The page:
The cell that makes the pigment is the melanocyte and the cells that receive the pigment are the ketainocytes.

What can go wrong? Initially, it is the high energy of the UV light that damages the DNA directly or through the production of reactive oxygen species ROS*, but other factors, including pollution and other types of stress, can do the same. Chemicals like hydrogen peroxide or benzoyl peroxide can damage DNA, for example without UV. Some plant chemicals, like those present in celery, bergamot and some fragrances will react with light and produce phototoxicity.

Depending on which gene/genes are damaged, different steps in the synthesis and accumulation of melanin by the skin can be altered so that next time that you are in the sun (or even without the sun) too much melanin is made and it appears as a dark spot. But it can also happen that there will be a spot that does not make melanin and will appear as lighter than the skin around it.

Inflammation is often followed by hyperpigmentation, like after acne.

2. What ingredients should people be looking for to diminish them (In the products they use)?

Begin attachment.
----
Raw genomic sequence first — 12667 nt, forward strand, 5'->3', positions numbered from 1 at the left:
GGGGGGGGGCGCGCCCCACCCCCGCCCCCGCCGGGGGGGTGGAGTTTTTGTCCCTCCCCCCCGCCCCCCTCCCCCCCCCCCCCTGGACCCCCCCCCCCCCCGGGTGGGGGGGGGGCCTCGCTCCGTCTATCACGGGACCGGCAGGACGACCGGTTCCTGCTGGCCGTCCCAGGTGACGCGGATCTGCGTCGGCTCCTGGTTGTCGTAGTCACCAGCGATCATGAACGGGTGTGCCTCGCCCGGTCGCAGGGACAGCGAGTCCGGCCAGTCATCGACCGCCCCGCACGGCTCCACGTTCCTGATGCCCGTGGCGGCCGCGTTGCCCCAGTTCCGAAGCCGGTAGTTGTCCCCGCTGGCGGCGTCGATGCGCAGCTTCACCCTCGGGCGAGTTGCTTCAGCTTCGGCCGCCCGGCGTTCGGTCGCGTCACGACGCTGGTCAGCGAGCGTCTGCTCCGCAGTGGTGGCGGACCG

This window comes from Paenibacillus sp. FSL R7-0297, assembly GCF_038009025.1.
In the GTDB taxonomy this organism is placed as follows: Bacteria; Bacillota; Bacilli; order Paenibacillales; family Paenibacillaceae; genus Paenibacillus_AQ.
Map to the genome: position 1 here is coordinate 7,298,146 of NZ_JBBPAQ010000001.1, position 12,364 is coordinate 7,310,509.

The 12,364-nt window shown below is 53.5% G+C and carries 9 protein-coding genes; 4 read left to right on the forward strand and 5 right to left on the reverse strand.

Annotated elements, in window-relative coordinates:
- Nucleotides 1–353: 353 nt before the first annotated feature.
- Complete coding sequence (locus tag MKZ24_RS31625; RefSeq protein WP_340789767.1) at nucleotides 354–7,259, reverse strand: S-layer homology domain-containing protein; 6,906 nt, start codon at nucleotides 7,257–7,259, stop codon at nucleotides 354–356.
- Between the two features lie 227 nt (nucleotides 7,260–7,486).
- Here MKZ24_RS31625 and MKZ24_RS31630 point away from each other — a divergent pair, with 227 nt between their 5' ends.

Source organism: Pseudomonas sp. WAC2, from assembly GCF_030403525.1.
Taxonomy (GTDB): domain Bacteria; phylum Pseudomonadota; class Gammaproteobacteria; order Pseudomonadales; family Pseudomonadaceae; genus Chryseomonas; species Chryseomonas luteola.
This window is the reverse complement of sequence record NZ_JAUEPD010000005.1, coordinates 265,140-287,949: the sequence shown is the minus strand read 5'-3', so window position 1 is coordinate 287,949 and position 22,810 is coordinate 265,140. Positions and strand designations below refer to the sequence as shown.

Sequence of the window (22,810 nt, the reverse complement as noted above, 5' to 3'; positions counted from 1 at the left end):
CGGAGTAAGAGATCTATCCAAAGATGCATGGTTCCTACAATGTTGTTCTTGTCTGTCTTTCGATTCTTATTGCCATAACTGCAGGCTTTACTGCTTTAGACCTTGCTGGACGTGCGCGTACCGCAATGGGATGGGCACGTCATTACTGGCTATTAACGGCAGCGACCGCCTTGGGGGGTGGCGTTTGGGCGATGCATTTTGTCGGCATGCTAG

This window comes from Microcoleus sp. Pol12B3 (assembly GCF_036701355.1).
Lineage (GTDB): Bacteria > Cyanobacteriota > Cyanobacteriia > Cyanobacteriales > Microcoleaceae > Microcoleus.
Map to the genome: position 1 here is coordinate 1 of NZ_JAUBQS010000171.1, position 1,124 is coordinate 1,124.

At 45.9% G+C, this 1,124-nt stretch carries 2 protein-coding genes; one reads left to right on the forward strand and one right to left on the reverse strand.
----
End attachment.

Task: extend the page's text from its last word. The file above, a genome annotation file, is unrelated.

It is easier to prevent damage than to fix the damage after it happens.
To prevent: sunscreen and antioxidants. The sunscreen will decrease the amount of high energy UV reaching the skin. The antioxidants will trap and disarm the ROS* produced when the UV reaches the skin.

Once the damage is done, there are a few actives that may help the skin to repair itself. We have, for example, enzymes that repair damaged DNA.Skin Actives UV repair contains those actives.

Another strategy is to decrease the amount of melanin made by the skin in general. You can avoid the sun and use actives that interfere with the synthesis and accumulation of melanin in the skin. You will find these actives in the skin brightening cream by Skin Actives.